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Wine shoppers looking for a wine to have with dinner face an often bewildering array of label information. There is the winery name, varietal, alcohol content and then there are the place names, known on American wines as American Viticultural Areas or AVAs.

For the wine industry, AVAs are a fact of life, but do they help wine consumers better understand the value and quality of the wine in the bottle? Let’s take a look.

Since 1980, when the first AVA was awarded to Augusta, Missouri, 240 AVAs have been approved for a wide range of wine areas throughout the U.S., with a continuing move to add new ones. California has the most — 139 — with Sonoma County accounting for 17 AVAs. Those numbers, however, beg the question: What is the importance of an AVA to the wine consumer, and does the mention of an AVA on a wine label influence a wine purchase?

According to the federal Bureau of Alcohol and Tobacco Tax and Trade, known as TTB, all AVAs have equal status under the law. In practice, though, wine sales show that having Napa Valley or Alexander Valley on a bottle of cabernet sauvignon carries more weight than, say, Mendocino County.

Awarding an AVA takes into account hard-to-define factors like the strength of location and image, climate, geography and history. Also, to get approval for an AVA, applicants must show evidence that the proposed AVA is locally or nationally known, provide historic evidence that the boundaries are legitimate and show evidence that growing conditions such as soil and climate are distinctive.

However, the American AVA system is not as rigid or exacting as the French AOC, on which the AVA is loosely based. In 1935, the French government enacted a codified system known as Appellation d’Origine Contrôllée, or AOC, to act as a “controlled designation of origin.” The AOC system carefully regulates such things as vineyard yield and pruning methods, allowable grapes and amount of new oak, The AVA system, by comparison, places no such restrictions in the vineyard or winery.

French AOC works, in part, because of the long history of growing wine grapes and making wine in France. For generations, trial and error has shown, for example, that cabernet grows better in the climate and soils of Bordeaux and pinot noir does best in Burgundy. Wine grape growing and winemaking in the United States has a much shorter history than in France and the diversity of wine regions is spread over a far greater area.

New world winemakers want the freedom to experiment with planting different grapes and to practice different winemaking techniques. The complaint with the restrictive AOC system is that rules covering agriculture practices and techniques disrupt the vine’s biological balance, causing the wines to lose their typicity.

Supporters of the American AVA system argue that the clout a particular appellation, like Napa Valley, wields on a label is immeasurable in sales. Critics maintain that the U.S. AVA system is too simplistic and broad, relies too much on marketing decisions and is possibly influenced by politics.

One example of the broad diversity of the AVA system is the state of AVAs in Sonoma County. Currently, the 17 Sonoma County AVAs range from the relatively unknown cool climate of Sonoma Coast, to the warmer and more popular Alexander Valley and Sonoma Valley AVAs.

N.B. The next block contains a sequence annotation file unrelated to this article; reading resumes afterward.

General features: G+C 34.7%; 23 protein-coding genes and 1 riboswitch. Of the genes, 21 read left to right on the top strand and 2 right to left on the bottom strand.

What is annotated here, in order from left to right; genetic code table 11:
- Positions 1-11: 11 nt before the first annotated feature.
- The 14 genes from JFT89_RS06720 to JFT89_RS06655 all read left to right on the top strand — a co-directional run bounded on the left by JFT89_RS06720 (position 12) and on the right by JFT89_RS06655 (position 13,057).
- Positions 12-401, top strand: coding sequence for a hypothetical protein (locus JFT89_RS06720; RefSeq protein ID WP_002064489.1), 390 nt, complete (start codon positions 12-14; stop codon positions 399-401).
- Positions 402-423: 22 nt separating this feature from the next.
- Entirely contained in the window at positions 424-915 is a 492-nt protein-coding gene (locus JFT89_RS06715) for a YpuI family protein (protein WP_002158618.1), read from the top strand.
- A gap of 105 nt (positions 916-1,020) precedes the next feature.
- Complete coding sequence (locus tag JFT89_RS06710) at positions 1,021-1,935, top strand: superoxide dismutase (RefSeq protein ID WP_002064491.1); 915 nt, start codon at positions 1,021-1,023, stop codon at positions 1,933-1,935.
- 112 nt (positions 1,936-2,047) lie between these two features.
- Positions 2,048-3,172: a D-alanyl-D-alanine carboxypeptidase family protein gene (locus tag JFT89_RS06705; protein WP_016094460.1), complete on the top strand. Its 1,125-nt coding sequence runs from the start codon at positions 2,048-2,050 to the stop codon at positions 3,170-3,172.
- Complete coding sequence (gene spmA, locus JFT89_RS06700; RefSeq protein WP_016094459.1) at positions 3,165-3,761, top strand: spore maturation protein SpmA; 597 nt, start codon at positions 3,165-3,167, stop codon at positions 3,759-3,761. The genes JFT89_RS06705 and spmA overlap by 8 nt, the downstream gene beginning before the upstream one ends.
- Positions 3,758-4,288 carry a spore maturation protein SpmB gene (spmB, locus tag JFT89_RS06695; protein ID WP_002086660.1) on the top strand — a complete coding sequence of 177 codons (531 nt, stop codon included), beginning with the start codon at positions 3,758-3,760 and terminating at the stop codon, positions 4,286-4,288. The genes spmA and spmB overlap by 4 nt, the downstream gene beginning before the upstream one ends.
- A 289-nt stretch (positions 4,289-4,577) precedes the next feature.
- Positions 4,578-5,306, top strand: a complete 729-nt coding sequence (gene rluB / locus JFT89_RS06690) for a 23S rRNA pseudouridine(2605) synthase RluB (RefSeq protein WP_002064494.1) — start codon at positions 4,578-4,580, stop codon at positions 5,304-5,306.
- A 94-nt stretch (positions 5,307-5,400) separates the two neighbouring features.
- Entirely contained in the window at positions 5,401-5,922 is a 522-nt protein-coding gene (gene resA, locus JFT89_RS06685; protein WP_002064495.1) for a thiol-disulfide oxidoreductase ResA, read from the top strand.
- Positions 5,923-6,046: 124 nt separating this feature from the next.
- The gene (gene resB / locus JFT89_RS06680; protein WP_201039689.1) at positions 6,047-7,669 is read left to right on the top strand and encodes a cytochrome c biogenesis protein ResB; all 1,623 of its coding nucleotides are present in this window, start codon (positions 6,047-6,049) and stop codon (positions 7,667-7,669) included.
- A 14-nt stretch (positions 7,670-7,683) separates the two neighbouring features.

Critics also like to cite two huge AVAs in Northern California — North Coast AVA and San Francisco Bay AVA — to illustrate the uselessness of AVAs for assessing wine quality.

Approved in 1983, the North Coast AVA covers more than 3 million acres, stretched over six counties, including parts of Sonoma and Mendocino counties. Within this vast area are smaller, more focused AVAs like the Petaluma Gap AVA, the latest to be approved in 2018 in Sonoma County. Critics ask if consumers can make a meaningful assessment of wine quality or distinctiveness from such large entities as the North Coast AVA, considering its wide range of soils and climates.

Equally challenging for consumers is making sense of the San Francisco Bay AVA. Approved in 1999, the AVA covers more than 1.5 million acres in the counties of San Francisco, Alameda, Contra Costa, San Mateo, Santa Clara and parts of San Benito and Santa Cruz. The larger San Francisco Bay AVA contains smaller AVAs like Santa Clara Valley and Livermore Valley.

Understandably, wineries located within a smaller AVA would prefer to promote their local name, rather than the larger San Francisco Bay AVA. Wineries, though, like Wente in the Livermore Valley, label some of their wines as “Livermore Valley, San Francisco Bay.” It could be argued that Livermore Valley is not part of what is commonly known as the San Francisco Bay, but having the valley and bay AVAs on the label may help consumers in their buying decisions.

Whether an American Viticultural Area on a bottle of wine is of value to the consumer is up to each wine buyer. Perhaps one answer is found in a conclusion reached at the 2018 Washington Winegrowers Convention.

The attendees predicted a new trend in wine buying, away from wineries listing grape names and AVAs and toward branded wines such as Kung Fu Girl from Charles Smith Wines and 19 Crimes from Treasury Wine Estates.

Gerald D. Boyd is a Santa Rosa-based wine and spirits writer. Reach him at boydvin@sbcglobal.net

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